Customer account deposits at Allied Irish Banks have plunged 13 billion euros ($17.8 billion) since January, the lender said Friday, as the government held EU/IMF bailout talks on Ireland's debt.
"Customer accounts have been affected by current adverse international sentiment towards the Irish sovereign and banking sector and are down by circa 13 billion euros from the beginning of 2010 to the close of business on 16 November," AIB said in a trading update.
The bank, which is partly owned by the state after a huge bailout, warned that economic conditions remained challenging amid the government's brutal austerity measures that are aimed at slashing a huge deficit.
Allied also hiked its planned offer of new shares to raise 6.6 billion euros from an initial 5.4 billion euros, after deciding to scrap the sale of its British division.
"In view of our decision to halt the current sales process of AIB Group (UK) Plc, AIB intends to increase the size of its planned capital raising from 5.4 billion euros to 6.6 billion," it said.
The statement came as the indebted Ireland appeared set for a bailout package -- the second such eurozone rescue so far this year after Greece was helped in May.
Irish officials and EU/IMF experts began talks on Friday over a bailout for the former Celtic Tiger nation, whose public finances were ravaged by costly banking-sector rescues, a property market meltdown and the recession.
AIB admitted on Friday that the crucial bailout talks would be vital for investor sentiment towards the group.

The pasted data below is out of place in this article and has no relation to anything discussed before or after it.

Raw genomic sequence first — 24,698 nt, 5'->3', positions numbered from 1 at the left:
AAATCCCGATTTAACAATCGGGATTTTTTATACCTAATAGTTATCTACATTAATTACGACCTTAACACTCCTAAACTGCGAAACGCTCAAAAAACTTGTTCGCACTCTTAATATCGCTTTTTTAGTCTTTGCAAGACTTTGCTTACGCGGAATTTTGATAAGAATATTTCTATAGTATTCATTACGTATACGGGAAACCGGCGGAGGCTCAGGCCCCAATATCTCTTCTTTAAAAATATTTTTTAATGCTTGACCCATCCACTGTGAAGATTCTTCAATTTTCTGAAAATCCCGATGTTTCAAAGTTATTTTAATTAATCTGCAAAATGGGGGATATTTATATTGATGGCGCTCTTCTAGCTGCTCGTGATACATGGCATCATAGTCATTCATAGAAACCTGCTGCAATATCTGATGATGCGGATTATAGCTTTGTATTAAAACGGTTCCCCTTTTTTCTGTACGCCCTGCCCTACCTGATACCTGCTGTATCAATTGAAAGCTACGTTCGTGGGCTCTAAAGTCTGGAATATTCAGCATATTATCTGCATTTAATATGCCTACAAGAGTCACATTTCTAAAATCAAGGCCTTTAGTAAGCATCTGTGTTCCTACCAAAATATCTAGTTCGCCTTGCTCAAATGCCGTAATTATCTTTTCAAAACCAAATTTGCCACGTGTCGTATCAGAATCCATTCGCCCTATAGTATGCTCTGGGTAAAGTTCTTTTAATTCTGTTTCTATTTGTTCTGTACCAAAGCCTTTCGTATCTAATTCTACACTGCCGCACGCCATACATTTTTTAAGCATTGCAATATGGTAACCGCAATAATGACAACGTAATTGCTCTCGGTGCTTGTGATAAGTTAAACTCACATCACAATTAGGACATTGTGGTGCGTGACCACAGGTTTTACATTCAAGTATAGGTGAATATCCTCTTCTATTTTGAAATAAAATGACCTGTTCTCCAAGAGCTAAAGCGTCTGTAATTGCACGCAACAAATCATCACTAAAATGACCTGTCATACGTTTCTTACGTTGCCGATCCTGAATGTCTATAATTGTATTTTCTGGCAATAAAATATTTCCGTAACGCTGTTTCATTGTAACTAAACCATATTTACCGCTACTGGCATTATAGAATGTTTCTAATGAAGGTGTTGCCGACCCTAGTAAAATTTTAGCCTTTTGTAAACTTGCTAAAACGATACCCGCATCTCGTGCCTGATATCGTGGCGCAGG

"We note discussions that may impact the banking sector are ongoing between the Irish government, the EU and other institutions," it said.
"The outcome of these discussions is expected to be important in determining market sentiment and conditions.
"Should decisions or actions be agreed that affect AIB and are disclosed to us, we will update the market at that time."
The mission from the European Union, the European Central Bank and the International Monetary Fund will subject Ireland's books to forensic analysis and could report back as soon as Monday.
Crisis-hit Allied Irish Banks has been ordered by the government to raise a total of 10.4 billion euros in fresh cash.
To this end, it agreed last month to raise around 1.5 billion euros ($2.0 billion) from the sale of its 22.4-per cent stake in US group M&T Bank Corp.
Allied Irish Banks has also raised about 2.5 billion euros via the sale of its holding in Polish group Bank Zachodni to Santander of Spain.
Customer deposits accounted for 50 per cent of the bank's overall funding at the end of September and comprised its largest source of income, according to AIB.